Officials take steps to stop illegal downloading
Hollywood studios are taking their fight against piracy in China into the belly of the beast by erecting a huge billboard with an antipiracy message from Jackie Chan in Beijing’s Silk Market.
Billboard features a simple warning from the Hong Kong star: “Protect the movies, say NO to piracy.”
Billboard was launched in partnership with the Beijing Silk Street Co. and Chaoyang Model Anti-Copyright Infringement and Piracy-Free Zone.
It will be displayed for two weeks in one of the busiest spots in Chaoyang district, spreading its message to more than 20 million people.
“Chan’s message to Beijing’s citizens is direct and simple,” said Mike Ellis, MPA’s regional prexy and managing director. By eschewing pirated fare, Chinese will take steps toward “nurturing and protecting China’s movie industry, which then will be free to reach out and tell compelling, exciting Chinese stories to people around the world.”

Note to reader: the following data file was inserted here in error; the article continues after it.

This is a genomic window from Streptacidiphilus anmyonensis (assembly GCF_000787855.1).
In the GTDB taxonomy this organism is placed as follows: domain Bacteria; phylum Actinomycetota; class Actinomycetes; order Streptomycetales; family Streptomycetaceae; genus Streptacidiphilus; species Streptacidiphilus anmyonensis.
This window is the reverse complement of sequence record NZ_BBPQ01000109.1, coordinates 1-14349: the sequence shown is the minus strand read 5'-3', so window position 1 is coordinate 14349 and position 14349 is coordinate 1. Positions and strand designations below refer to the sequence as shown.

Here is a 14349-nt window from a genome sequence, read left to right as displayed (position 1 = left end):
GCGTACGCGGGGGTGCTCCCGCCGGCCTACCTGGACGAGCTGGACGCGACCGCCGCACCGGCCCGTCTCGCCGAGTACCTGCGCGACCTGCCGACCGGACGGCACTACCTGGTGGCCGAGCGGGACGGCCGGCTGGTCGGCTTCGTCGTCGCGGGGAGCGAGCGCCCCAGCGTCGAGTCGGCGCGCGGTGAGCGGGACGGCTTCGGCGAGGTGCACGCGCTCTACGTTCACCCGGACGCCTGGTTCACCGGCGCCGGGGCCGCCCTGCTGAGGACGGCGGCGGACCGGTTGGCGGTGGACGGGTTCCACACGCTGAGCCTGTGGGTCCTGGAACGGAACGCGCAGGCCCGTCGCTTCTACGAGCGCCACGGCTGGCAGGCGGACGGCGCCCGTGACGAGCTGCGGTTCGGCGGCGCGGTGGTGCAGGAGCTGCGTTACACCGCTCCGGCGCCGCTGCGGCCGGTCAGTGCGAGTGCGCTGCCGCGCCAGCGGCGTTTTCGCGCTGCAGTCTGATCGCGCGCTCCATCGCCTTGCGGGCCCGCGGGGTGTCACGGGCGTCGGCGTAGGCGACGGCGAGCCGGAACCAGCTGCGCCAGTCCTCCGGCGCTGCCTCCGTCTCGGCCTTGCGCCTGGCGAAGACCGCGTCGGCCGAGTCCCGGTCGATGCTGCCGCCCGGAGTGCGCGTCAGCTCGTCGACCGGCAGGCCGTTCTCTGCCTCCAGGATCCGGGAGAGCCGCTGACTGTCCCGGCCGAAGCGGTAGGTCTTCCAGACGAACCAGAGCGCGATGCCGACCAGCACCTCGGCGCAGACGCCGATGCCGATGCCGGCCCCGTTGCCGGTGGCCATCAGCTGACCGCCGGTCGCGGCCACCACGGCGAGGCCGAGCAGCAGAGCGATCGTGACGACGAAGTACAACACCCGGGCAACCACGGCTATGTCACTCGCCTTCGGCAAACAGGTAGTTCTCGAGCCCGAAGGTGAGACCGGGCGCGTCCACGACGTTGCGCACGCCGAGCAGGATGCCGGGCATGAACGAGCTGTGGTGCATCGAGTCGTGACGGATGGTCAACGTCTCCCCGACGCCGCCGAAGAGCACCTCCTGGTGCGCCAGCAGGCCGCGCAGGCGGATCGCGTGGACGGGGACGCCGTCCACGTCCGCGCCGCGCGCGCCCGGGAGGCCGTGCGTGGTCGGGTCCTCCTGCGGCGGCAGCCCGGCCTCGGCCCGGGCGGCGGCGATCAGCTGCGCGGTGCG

Putting the billboard in Silk Market is an ironic touch for the MPA, as the shopping area was once the place to go for counterfeit goods, including pirated DVDs, despite its location right next to the U.S. embassy.
These days, following some high-profile legal actions and so much international attention on combating piracy, the Silk Market is trying to go legit. It recently launched its own brand of goods and warned pirates not to copy them or risk the consequences.
The MPA has been busy in China, announcing the winners in a copyright protection-themed student film contest and last week inking a deal with the seven most popular Chinese websites — where millions of films and TV programs are being uploaded, watched or downloaded every day — regarding copyright protection of U.S. films.
The websites have promised to remove any programs illegally uploaded by users once notified by MPA and its member companies.